An example of this process can be seen in some work done by Caitlin Hall, a dietitian and the head of clinical research at Myota. Knowing that glucose responses are reduced by fibre, she started experimenting with some meals and kindly shared her experience and learning whilst using Supersapiens.
As mentioned, the advent of technology like CGM which is available in free living conditions has opened the door for science to be done at different scales and levels. For companies, this may speed up the R&D process, or allow for validation and testing to be done on cheaper and smaller scales. Similarly, it may aid in proof of concept for researchers or even more field based studies.
This is exemplified in recent work from Myota (a dietary fibre blend), who looked to investigate one of their products, the ‘metabolic regulator’.
What they Did:
They started with 30 people, though only 27 people completed all of the trials.
- Participants ate 2 different meals (toast and cornflakes), 3 times each.
- The 3 trials per meal were; adding nothing, adding 10g of myota and adding 20g of myota.
- They used Supersapiens to gauge the responses to the two different meals and adding differing amounts of myota.
What they Found:
Despite what the data above looks like, the individual responses were very different. As Myota noted:
“There was huge variability between individual glucose responses. While some people had no difference when adding fibre, others had significantly lower peak glucose responses to fibre. This might be due to a number of factors, such as genetics, physical activity, amount of fibre, protein or fat consumed in the previous meal, or quality of sleep the night before.”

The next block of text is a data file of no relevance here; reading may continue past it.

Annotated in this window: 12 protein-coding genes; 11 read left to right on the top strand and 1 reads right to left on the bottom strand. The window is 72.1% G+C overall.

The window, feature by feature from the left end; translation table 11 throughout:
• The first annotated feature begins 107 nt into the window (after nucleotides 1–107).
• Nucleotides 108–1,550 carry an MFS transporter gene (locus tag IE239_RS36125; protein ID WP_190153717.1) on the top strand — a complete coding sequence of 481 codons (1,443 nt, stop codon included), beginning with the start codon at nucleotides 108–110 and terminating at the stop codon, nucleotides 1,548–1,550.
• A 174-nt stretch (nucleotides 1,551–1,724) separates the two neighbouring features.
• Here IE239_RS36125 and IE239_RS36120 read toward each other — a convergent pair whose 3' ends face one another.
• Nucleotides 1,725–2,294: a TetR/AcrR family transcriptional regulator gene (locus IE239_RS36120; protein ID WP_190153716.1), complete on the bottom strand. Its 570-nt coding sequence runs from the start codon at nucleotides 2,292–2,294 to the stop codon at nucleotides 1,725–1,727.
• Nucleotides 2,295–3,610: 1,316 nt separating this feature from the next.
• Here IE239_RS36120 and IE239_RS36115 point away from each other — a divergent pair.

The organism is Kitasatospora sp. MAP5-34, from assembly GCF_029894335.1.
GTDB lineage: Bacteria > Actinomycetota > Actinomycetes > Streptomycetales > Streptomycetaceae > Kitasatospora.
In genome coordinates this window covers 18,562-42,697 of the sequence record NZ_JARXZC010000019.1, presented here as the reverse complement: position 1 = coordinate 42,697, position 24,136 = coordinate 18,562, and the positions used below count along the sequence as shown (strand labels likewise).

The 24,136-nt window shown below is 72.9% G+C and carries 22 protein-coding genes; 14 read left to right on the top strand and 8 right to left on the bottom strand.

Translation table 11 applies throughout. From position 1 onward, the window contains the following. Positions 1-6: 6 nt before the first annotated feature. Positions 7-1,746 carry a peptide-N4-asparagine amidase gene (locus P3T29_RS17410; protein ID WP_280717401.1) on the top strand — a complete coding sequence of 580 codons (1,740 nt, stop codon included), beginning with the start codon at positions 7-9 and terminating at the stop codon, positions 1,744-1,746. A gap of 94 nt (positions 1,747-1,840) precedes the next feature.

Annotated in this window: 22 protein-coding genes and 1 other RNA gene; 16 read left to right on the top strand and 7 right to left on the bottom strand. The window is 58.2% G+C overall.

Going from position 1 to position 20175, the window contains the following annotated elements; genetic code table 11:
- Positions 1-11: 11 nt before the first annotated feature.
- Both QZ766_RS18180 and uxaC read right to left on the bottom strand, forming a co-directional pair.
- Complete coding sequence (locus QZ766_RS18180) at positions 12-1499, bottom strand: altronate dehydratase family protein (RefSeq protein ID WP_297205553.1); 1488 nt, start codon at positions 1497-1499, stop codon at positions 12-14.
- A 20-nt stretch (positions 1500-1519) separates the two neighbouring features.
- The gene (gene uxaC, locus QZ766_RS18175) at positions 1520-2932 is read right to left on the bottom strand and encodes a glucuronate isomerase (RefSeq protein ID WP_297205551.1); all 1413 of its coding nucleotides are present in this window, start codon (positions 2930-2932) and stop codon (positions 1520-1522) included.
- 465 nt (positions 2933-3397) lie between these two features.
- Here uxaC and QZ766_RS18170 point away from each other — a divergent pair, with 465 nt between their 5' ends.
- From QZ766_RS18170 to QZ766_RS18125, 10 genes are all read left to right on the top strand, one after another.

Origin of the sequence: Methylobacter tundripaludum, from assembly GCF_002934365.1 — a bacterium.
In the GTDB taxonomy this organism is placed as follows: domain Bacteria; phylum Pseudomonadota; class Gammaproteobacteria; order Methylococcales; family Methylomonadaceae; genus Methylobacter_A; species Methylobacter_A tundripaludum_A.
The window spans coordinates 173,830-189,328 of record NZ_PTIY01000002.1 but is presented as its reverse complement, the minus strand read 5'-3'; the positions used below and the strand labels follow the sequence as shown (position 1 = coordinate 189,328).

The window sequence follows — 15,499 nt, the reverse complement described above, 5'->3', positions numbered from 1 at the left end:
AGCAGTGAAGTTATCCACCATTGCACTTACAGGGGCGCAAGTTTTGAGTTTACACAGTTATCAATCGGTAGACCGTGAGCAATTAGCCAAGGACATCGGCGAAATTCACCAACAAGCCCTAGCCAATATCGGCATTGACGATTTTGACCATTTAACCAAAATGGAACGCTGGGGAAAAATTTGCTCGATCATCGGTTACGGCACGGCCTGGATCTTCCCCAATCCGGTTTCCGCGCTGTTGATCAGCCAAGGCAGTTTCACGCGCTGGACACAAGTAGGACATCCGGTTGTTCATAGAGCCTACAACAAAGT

Following this, Myota in conjunction with the NHS, are expecting some more formal, clinical research results on the impact of Myota on glucose in those with pre-diabetes and diabetes in 2023.
This example speaks volumes to the various uses for technologies like CGM and different levels where the impacts can be relevant. On the individual level, even small scale pilot studies such as the one Myota ran may not be that relevant due to varying glucotypes. That said they inform the potential for further research or may validate products internally.
Similarly the need for large scale clinical research is real. This research aids greatly in informing understanding of the scientific and medical communities in addition to providing important starting points and knowledge for those interested in their own glucose. Superaspiens is very proud to be part of research on multiple levels; the individual for our users, the small scale for studies like the above and more formal research.
If you are a researcher and interested in using Supersapiens for your research please reach out for a discussion with our science team.
- Holdcroft A. Gender bias in research: how does it affect evidence based medicine? J R Soc Med. 2007 Jan;100(1):2-3. doi: 10.1177/014107680710000102. PMID: 17197669; PMCID: PMC1761670.
- Hall H, Perelman D, Breschi A, Limcaoco P, Kellogg R, et al. (2018) Glucotypes reveal new patterns of glucose dysregulation. PLOS Biology 16(7): e2005143. https://doi.org/10.1371/journal.pbio.2005143